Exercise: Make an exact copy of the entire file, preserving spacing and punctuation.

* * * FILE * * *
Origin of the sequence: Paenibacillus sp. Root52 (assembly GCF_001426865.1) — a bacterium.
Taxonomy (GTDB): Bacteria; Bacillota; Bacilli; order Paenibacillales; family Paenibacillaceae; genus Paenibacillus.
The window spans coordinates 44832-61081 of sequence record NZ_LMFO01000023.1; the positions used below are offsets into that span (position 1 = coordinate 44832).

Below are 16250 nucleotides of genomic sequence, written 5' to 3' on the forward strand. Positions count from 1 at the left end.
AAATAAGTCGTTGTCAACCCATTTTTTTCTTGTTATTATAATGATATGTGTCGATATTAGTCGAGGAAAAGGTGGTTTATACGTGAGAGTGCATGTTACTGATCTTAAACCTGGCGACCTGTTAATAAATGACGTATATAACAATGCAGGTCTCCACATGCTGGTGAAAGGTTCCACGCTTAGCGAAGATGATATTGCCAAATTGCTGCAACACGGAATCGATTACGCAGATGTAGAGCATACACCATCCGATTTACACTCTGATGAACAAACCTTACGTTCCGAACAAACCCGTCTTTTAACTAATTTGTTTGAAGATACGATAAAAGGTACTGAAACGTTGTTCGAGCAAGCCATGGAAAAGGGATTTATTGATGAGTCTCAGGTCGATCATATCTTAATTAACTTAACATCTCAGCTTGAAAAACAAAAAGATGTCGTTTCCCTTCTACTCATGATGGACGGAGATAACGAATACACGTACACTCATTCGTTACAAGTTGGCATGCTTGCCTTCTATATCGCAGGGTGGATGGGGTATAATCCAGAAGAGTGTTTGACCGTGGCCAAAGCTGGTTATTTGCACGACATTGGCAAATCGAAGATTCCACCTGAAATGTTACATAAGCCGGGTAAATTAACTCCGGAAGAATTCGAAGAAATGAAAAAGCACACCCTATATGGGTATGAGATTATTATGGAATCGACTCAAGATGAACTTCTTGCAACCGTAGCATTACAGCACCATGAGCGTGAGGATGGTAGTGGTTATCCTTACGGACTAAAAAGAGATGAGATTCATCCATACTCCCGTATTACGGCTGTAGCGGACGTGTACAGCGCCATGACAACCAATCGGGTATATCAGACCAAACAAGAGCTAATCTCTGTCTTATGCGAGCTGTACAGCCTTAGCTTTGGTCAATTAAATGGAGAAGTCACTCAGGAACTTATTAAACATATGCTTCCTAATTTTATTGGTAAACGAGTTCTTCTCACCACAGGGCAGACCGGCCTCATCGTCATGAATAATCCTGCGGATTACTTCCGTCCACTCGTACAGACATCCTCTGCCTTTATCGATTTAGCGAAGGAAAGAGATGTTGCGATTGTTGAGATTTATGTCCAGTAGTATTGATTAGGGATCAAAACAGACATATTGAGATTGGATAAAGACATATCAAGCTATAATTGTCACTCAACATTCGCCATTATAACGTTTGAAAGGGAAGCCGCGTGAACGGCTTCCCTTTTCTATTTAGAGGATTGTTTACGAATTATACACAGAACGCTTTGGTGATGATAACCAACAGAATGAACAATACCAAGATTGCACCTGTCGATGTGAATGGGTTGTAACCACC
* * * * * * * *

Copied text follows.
Origin of the sequence: Paenibacillus sp. Root52 (assembly GCF_001426865.1) — a bacterium.
Taxonomy (GTDB): Bacteria; Bacillota; Bacilli; order Paenibacillales; family Paenibacillaceae; genus Paenibacillus.
The window spans coordinates 44832-61081 of sequence record NZ_LMFO01000023.1; the positions used below are offsets into that span (position 1 = coordinate 44832).

Below are 16250 nucleotides of genomic sequence, written 5' to 3' on the forward strand. Positions count from 1 at the left end.
AAATAAGTCGTTGTCAACCCATTTTTTTCTTGTTATTATAATGATATGTGTCGATATTAGTCGAGGAAAAGGTGGTTTATACGTGAGAGTGCATGTTACTGATCTTAAACCTGGCGACCTGTTAATAAATGACGTATATAACAATGCAGGTCTCCACATGCTGGTGAAAGGTTCCACGCTTAGCGAAGATGATATTGCCAAATTGCTGCAACACGGAATCGATTACGCAGATGTAGAGCATACACCATCCGATTTACACTCTGATGAACAAACCTTACGTTCCGAACAAACCCGTCTTTTAACTAATTTGTTTGAAGATACGATAAAAGGTACTGAAACGTTGTTCGAGCAAGCCATGGAAAAGGGATTTATTGATGAGTCTCAGGTCGATCATATCTTAATTAACTTAACATCTCAGCTTGAAAAACAAAAAGATGTCGTTTCCCTTCTACTCATGATGGACGGAGATAACGAATACACGTACACTCATTCGTTACAAGTTGGCATGCTTGCCTTCTATATCGCAGGGTGGATGGGGTATAATCCAGAAGAGTGTTTGACCGTGGCCAAAGCTGGTTATTTGCACGACATTGGCAAATCGAAGATTCCACCTGAAATGTTACATAAGCCGGGTAAATTAACTCCGGAAGAATTCGAAGAAATGAAAAAGCACACCCTATATGGGTATGAGATTATTATGGAATCGACTCAAGATGAACTTCTTGCAACCGTAGCATTACAGCACCATGAGCGTGAGGATGGTAGTGGTTATCCTTACGGACTAAAAAGAGATGAGATTCATCCATACTCCCGTATTACGGCTGTAGCGGACGTGTACAGCGCCATGACAACCAATCGGGTATATCAGACCAAACAAGAGCTAATCTCTGTCTTATGCGAGCTGTACAGCCTTAGCTTTGGTCAATTAAATGGAGAAGTCACTCAGGAACTTATTAAACATATGCTTCCTAATTTTATTGGTAAACGAGTTCTTCTCACCACAGGGCAGACCGGCCTCATCGTCATGAATAATCCTGCGGATTACTTCCGTCCACTCGTACAGACATCCTCTGCCTTTATCGATTTAGCGAAGGAAAGAGATGTTGCGATTGTTGAGATTTATGTCCAGTAGTATTGATTAGGGATCAAAACAGACATATTGAGATTGGATAAAGACATATCAAGCTATAATTGTCACTCAACATTCGCCATTATAACGTTTGAAAGGGAAGCCGCGTGAACGGCTTCCCTTTTCTATTTAGAGGATTGTTTACGAATTATACACAGAACGCTTTGGTGATGATAACCAACAGAATGAACAATACCAAGATTGCACCTGTCGATGTGAATGGGTTGTAACCACC